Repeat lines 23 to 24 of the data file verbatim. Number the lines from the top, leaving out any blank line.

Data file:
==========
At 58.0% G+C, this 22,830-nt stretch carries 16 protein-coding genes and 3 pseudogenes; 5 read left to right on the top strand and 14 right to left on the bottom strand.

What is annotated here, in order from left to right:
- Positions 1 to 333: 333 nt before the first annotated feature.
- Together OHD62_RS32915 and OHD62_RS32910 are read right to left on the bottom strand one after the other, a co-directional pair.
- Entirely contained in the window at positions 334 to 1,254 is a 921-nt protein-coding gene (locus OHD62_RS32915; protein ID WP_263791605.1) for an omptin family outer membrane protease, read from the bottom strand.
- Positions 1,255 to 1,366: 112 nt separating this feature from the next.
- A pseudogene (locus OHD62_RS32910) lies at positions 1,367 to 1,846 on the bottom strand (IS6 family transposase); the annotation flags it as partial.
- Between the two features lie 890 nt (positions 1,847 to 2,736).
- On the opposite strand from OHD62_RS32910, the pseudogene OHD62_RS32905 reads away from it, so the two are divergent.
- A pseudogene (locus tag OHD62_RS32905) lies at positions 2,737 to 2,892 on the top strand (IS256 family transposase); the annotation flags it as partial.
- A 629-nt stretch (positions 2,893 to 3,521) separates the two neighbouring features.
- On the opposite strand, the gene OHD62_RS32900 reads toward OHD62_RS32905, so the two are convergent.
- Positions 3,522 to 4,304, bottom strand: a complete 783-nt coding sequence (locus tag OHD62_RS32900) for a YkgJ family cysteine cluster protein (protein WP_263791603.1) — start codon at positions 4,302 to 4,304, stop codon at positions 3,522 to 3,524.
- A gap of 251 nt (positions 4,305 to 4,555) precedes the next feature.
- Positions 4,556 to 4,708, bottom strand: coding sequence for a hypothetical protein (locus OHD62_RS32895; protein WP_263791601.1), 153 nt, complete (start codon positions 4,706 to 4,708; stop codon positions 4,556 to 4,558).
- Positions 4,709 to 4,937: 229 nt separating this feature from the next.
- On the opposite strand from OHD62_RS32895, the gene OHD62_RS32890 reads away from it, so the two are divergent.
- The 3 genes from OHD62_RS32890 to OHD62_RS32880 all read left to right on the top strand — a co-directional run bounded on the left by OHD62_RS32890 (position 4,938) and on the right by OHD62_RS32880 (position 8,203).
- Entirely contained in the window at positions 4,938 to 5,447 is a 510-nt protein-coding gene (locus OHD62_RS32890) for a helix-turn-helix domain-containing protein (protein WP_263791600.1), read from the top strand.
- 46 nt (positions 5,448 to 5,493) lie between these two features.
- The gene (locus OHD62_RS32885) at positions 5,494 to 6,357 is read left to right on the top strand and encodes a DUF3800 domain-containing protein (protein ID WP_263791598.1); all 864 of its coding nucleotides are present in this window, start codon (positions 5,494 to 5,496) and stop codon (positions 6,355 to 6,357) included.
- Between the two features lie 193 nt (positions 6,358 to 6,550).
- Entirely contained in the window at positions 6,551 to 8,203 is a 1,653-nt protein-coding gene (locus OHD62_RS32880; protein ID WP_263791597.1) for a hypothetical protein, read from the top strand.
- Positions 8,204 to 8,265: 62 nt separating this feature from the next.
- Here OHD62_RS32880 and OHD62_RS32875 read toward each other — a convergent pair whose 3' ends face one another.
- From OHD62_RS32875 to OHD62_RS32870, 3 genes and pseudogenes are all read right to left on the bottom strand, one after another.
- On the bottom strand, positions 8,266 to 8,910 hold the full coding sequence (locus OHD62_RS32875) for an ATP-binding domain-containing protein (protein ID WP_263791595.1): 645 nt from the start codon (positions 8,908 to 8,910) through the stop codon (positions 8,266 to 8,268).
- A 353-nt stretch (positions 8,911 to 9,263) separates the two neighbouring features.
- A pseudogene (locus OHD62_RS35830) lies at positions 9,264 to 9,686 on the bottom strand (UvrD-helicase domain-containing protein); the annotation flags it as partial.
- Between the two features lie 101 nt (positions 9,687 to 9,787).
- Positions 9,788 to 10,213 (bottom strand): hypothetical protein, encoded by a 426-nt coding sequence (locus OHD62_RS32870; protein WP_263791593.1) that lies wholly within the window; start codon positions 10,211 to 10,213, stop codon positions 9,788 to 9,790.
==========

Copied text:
- Entirely contained in the window at positions 6,551 to 8,203 is a 1,653-nt protein-coding gene (locus OHD62_RS32880; protein ID WP_263791597.1) for a hypothetical protein, read from the top strand.
- Positions 8,204 to 8,265: 62 nt separating this feature from the next.